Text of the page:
American Indian artist Greg Bellanger has been an advertising agency art director and worked for design firms.

But his passion is creating and selling woodlands and plains Indian art through Northland Visions, his family’s 13-year-old south Minneapolis Indian-art retailer.

Bellanger, 45, a graduate of art schools and the University of Wisconsin-Stout in Menomonie, is an enrolled member of the White Earth Band of Chippewa. He also is part of a growing movement that stretches from hundreds of low-income artists on Midwest reservations to several Twin Cities galleries and shops that feature Indian artists. The goal: to expand the market for native art and economic opportunities for Indian artists.

Over the years, three Minnesota governors, the mayors of Minneapolis and St. Paul and a variety of business associations have shown up at Northland Visions to buy unique gifts.

“I once even made a pipe for a gift for Fidel Castro,” recalled Bellanger, who seeks to expand the pipeline between Indian artists and the art-buying public. “Our primary customer has been our people. The native community is a gifting community and our culture is about gifting and sharing. But there is a broader market for our art.”

A 2011 study by First Peoples Fund of South Dakota, a community development organization that supports Indian artists; Art Space; the Northwest Area Foundation of St. Paul, and Colorado State University found that a third of Indian people make art on several impoverished Western reservations. But they report household incomes of less than $10,000.

The Northwest Area Foundation, recognizing the power of art as an economic driver, recently committed $1 million over the next three years to help build the business-making capacity of several dozen Indian artists on several reservations, including Pine Ridge in South Dakota. The strategy is outlined in a recent report, “Establishing a Creative Economy: Art as an Economic Engine in Native Communities.”

The Twin Cities is a seen as a growing gateway for Indian art and plans are afoot for more public showings, with public and corporate partners, at locations around the Twin Cities. And metro residents with backgrounds in Indian art and business will train artists in town and on reservations in small-business management, access to markets, supplies, credit, networks and working spaces.

“The Twin Cities could be the ‘Santa Fe of the Midwest’ as a market for native art,” said Dyani White Hawk Polk, director and curator of and its gallery and restaurant at 1414 E. Franklin Av., Minneapolis. “That’s our long-term goal.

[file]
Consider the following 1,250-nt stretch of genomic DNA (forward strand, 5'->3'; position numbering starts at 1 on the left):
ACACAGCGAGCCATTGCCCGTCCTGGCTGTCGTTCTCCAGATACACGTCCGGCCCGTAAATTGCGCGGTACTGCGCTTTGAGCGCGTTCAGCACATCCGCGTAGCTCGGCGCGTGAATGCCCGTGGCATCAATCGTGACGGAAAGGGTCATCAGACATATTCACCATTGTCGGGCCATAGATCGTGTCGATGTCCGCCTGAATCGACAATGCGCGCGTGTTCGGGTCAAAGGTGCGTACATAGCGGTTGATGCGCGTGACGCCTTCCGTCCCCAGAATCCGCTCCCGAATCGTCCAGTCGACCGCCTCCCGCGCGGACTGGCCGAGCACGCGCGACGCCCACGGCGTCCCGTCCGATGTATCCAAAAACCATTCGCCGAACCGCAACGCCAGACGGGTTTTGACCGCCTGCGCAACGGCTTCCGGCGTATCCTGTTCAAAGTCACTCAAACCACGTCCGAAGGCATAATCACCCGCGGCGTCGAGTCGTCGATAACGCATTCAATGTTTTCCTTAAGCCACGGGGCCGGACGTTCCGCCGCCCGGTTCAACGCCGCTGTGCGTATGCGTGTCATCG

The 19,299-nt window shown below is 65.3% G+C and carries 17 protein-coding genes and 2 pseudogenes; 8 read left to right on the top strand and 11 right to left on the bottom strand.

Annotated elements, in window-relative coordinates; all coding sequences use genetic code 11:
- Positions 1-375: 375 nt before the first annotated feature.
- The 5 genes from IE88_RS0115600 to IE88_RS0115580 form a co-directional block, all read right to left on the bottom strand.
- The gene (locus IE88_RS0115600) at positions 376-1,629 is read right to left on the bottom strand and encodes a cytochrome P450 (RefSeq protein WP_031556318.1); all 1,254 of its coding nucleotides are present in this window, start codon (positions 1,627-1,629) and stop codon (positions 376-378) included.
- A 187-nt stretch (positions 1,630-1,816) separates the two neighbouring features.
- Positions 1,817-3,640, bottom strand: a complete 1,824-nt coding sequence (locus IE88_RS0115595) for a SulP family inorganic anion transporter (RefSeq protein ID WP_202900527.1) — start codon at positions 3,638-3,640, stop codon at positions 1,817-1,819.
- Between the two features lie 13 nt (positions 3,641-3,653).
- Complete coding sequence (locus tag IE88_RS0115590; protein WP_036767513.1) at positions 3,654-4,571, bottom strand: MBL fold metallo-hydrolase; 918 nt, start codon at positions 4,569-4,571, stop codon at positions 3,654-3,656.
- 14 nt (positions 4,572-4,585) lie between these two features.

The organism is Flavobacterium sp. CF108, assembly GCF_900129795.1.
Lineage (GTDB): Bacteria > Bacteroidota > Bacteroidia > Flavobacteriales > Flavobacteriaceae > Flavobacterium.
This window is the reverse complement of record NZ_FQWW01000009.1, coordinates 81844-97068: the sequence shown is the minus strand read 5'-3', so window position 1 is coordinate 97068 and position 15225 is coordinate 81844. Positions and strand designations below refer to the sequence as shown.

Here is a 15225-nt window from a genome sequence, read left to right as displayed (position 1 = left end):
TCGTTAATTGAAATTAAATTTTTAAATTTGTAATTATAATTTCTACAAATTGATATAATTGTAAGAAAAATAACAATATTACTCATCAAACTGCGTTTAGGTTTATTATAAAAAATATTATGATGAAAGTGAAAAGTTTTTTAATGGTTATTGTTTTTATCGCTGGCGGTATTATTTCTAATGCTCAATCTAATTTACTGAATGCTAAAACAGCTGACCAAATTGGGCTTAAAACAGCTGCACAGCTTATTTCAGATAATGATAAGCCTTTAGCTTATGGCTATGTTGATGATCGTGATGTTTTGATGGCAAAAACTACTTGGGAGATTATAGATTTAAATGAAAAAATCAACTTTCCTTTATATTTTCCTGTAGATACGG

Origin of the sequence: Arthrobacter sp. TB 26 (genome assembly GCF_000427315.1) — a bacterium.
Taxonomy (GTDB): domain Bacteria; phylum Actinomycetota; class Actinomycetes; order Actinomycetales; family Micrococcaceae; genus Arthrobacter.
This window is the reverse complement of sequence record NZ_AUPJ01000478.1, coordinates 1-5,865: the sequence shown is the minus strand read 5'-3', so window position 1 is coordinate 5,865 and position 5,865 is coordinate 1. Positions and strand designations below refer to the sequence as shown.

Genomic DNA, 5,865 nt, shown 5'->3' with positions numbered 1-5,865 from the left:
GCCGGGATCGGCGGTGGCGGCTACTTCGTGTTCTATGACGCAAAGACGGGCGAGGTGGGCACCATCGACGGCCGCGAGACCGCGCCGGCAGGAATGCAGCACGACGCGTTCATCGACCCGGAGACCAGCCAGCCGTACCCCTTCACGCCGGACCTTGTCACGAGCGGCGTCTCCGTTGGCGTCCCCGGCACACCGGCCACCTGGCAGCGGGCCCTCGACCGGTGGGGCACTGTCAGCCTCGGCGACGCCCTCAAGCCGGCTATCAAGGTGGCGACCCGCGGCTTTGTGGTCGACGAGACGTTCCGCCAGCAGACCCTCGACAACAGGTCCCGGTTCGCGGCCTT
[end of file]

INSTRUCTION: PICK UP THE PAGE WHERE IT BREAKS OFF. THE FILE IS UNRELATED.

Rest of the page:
“The First Peoples Fund supports tribal artists, and those of us who are in fine arts,” said Dyani, a University of Wisconsin graduate who will be one of the business trainers. “Having more people trained will strengthen the entire arts/business sector. It’s also about ‘culture bearers’ and culture continuity. They want to ensure that [native] culture moves forward through their art.’’

‘Very few … make a living’

The report found that 36 percent of Indians are practicing artists, but most work out of their homes, lack financial resources, business training and live in poverty.

The 2011 study found that of the 22 artists who enrolled in First Peoples Fund Artists in Business Leadership program, the average cost of items sold rose from $587 to $2,337 and annual incomes rose on average from $19,575 to $26,982.

“Very few of my native artists make a living,” Bellanger said of suppliers to Northland Visions. “It’s what they do after hours, after work and after the kids go to sleep and weekends. There used to be three or four native art shops in Minneapolis. Now it’s just me and Charlie Stately, who runs the Woodland Crafts gift shop at the Minneapolis American Indian Center. This training is going to help some artists. And we need more public native art in building lobbies and outdoors. Remember, ‘Minnesota’ is a Dakota word.”

Todd Bockley, who shows Indian art by Frank Big Bear, Wendy Red Star and others at his Bockley Gallery in Minneapolis, said: “The lot of the artist is always difficult and that can be compounded for the American Indian artists. I work with numerous Indian artists who are quite accomplished and they are still challenged to get the proper materials and as much as they need. If they can get more work, it helps their careers and their families.’’

White Hawk Polk, who also attended tribal colleges that stressed Indian art, said little is taught of native art in most universities. Part of her mission is to bring their study and understanding to “mainstream galleries and cultural events. Plans already are afoot to bring an outdoor gallery to a space near the light-rail station on E. Franklin Avenue and elsewhere next spring.